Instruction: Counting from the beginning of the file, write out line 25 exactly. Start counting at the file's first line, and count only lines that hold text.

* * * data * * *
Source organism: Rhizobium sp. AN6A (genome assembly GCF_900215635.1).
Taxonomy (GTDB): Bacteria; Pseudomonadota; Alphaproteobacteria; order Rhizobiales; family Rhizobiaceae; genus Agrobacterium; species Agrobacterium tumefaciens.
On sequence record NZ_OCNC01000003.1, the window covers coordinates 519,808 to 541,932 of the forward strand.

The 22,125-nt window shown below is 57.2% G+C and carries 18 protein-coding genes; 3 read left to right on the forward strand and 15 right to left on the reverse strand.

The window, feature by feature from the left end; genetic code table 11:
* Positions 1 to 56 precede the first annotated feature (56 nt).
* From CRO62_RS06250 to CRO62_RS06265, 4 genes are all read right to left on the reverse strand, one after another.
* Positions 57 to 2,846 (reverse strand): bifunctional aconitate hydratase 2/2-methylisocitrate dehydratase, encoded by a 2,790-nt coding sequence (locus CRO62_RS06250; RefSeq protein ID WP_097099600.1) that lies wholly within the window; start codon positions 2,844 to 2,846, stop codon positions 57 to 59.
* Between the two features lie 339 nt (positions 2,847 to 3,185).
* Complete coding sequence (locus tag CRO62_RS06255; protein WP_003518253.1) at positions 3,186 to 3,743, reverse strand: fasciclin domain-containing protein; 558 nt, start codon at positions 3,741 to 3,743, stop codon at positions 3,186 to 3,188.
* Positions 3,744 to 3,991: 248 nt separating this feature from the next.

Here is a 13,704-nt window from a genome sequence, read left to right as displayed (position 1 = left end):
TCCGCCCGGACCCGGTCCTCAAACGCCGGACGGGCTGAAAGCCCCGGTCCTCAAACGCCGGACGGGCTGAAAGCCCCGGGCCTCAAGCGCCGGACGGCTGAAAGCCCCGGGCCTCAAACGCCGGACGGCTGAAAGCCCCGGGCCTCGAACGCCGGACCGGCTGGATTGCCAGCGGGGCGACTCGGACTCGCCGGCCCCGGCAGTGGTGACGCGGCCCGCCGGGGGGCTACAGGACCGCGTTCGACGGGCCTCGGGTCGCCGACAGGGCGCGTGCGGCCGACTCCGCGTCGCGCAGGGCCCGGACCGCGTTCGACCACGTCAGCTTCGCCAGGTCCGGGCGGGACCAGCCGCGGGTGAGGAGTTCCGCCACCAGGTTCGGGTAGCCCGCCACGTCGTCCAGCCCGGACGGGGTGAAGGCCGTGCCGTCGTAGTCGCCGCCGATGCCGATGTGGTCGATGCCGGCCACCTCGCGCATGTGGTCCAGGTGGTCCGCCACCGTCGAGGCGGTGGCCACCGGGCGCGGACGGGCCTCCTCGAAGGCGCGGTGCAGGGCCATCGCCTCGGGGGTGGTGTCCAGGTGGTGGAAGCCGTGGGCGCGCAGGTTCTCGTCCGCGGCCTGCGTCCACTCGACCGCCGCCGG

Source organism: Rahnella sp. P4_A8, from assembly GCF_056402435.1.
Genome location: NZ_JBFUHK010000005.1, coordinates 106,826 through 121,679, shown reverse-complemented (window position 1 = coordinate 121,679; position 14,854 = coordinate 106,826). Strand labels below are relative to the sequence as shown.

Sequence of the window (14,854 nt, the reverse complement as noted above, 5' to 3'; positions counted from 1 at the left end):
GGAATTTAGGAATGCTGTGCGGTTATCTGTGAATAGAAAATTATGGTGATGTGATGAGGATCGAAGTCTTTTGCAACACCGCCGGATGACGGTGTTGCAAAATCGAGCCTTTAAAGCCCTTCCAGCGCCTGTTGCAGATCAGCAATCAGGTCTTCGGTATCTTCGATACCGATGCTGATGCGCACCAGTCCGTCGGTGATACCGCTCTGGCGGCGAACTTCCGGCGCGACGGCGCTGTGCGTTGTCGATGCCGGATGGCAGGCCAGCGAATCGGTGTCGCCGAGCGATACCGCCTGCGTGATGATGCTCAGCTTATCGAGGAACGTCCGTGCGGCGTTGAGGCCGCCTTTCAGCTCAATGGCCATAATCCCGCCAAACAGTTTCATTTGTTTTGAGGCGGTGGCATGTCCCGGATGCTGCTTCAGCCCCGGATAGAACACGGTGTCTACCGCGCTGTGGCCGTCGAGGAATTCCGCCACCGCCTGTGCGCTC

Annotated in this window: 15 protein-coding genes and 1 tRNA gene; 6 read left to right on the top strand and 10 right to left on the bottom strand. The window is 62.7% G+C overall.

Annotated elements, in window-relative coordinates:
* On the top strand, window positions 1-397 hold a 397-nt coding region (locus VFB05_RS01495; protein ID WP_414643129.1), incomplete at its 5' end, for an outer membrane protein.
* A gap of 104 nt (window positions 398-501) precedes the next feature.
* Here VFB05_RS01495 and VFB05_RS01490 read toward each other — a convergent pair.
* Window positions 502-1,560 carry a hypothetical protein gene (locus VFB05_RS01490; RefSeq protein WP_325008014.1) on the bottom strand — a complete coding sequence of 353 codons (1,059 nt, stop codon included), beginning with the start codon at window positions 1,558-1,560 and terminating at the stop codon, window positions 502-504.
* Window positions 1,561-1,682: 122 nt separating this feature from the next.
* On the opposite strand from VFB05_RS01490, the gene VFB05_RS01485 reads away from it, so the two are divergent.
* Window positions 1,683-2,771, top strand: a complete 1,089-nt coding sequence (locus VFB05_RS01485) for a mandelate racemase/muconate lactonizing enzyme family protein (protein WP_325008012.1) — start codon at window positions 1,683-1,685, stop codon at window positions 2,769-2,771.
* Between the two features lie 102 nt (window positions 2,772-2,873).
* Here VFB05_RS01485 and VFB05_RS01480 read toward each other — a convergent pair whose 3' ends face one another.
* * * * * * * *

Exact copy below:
* On the opposite strand from VFB05_RS01490, the gene VFB05_RS01485 reads away from it, so the two are divergent.